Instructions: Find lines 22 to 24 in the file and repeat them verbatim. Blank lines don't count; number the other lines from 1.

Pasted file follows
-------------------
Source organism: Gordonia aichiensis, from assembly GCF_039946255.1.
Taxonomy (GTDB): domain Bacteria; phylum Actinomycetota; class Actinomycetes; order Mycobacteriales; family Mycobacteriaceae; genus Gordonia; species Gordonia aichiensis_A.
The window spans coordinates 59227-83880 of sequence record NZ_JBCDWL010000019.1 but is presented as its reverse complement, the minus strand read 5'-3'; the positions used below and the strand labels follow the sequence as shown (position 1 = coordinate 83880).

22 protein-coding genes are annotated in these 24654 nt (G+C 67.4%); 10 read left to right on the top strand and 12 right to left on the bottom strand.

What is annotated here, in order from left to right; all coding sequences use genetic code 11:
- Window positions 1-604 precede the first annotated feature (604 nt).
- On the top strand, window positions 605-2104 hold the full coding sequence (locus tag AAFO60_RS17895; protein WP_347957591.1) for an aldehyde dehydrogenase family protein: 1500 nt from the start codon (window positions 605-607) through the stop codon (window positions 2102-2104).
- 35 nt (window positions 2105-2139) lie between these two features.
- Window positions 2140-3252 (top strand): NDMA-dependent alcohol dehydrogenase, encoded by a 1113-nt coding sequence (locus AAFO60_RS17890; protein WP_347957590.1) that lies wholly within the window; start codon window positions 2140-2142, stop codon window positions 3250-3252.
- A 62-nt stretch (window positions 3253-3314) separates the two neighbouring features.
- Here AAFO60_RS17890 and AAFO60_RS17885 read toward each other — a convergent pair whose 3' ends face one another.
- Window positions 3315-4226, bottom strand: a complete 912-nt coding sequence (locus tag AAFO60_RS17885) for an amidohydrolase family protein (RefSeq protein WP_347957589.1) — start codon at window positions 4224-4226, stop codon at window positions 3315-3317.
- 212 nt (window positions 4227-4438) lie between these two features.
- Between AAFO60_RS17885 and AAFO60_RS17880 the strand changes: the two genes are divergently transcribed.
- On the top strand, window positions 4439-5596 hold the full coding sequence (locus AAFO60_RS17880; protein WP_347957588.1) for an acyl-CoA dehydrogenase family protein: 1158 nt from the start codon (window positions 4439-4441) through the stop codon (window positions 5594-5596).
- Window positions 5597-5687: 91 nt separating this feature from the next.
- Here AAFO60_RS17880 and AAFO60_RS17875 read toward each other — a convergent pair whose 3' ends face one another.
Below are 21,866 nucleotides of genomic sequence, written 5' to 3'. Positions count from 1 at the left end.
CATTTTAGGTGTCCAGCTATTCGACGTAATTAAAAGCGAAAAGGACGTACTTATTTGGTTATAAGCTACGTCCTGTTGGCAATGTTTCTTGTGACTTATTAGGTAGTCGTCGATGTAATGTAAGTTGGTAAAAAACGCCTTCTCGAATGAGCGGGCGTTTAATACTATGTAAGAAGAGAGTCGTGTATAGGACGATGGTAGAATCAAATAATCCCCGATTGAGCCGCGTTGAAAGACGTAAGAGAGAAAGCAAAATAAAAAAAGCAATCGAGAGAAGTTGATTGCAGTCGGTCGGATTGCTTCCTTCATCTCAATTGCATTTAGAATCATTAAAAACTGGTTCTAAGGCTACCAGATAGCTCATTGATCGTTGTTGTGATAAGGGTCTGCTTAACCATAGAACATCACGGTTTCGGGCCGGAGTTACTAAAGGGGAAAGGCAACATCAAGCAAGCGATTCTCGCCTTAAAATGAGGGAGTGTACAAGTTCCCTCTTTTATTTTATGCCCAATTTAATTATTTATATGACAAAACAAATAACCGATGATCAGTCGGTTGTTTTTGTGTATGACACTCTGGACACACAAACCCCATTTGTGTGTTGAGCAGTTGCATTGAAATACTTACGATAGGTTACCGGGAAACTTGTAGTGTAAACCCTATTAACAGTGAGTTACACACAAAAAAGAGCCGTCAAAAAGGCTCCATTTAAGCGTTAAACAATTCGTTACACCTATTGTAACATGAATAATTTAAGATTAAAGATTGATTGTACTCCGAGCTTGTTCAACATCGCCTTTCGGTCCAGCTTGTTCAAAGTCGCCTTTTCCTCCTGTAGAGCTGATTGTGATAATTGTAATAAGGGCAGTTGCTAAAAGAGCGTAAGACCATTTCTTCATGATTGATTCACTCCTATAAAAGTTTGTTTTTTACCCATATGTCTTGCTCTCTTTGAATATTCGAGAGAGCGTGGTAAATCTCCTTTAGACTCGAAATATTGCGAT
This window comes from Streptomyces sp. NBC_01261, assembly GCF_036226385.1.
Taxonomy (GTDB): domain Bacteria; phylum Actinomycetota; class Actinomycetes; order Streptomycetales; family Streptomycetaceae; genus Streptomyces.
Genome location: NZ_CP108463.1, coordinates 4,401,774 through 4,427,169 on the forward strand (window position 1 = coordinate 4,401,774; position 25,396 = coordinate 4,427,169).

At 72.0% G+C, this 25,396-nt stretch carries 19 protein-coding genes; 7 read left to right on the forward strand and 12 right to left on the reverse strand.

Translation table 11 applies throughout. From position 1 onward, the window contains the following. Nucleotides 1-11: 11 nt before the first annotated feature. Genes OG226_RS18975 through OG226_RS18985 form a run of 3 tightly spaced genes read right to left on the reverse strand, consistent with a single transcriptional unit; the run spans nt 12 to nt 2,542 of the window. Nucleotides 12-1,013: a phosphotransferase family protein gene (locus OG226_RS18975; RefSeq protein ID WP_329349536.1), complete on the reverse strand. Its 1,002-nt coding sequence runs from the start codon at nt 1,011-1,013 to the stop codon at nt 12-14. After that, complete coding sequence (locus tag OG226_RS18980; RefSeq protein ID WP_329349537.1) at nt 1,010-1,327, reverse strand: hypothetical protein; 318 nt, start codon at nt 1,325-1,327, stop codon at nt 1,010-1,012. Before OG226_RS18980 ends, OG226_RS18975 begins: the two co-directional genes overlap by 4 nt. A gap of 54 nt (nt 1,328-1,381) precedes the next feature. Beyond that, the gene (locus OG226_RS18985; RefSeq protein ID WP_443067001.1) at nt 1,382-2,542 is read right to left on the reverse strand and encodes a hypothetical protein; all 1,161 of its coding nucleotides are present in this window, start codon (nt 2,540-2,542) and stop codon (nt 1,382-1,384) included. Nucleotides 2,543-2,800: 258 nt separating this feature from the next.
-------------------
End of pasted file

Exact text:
Genome location: NZ_CP108463.1, coordinates 4,401,774 through 4,427,169 on the forward strand (window position 1 = coordinate 4,401,774; position 25,396 = coordinate 4,427,169).

At 72.0% G+C, this 25,396-nt stretch carries 19 protein-coding genes; 7 read left to right on the forward strand and 12 right to left on the reverse strand.

Translation table 11 applies throughout. From position 1 onward, the window contains the following. Nucleotides 1-11: 11 nt before the first annotated feature. Genes OG226_RS18975 through OG226_RS18985 form a run of 3 tightly spaced genes read right to left on the reverse strand, consistent with a single transcriptional unit; the run spans nt 12 to nt 2,542 of the window. Nucleotides 12-1,013: a phosphotransferase family protein gene (locus OG226_RS18975; RefSeq protein ID WP_329349536.1), complete on the reverse strand. Its 1,002-nt coding sequence runs from the start codon at nt 1,011-1,013 to the stop codon at nt 12-14. After that, complete coding sequence (locus tag OG226_RS18980; RefSeq protein ID WP_329349537.1) at nt 1,010-1,327, reverse strand: hypothetical protein; 318 nt, start codon at nt 1,325-1,327, stop codon at nt 1,010-1,012. Before OG226_RS18980 ends, OG226_RS18975 begins: the two co-directional genes overlap by 4 nt. A gap of 54 nt (nt 1,328-1,381) precedes the next feature. Beyond that, the gene (locus OG226_RS18985; RefSeq protein ID WP_443067001.1) at nt 1,382-2,542 is read right to left on the reverse strand and encodes a hypothetical protein; all 1,161 of its coding nucleotides are present in this window, start codon (nt 2,540-2,542) and stop codon (nt 1,382-1,384) included. Nucleotides 2,543-2,800: 258 nt separating this feature from the next.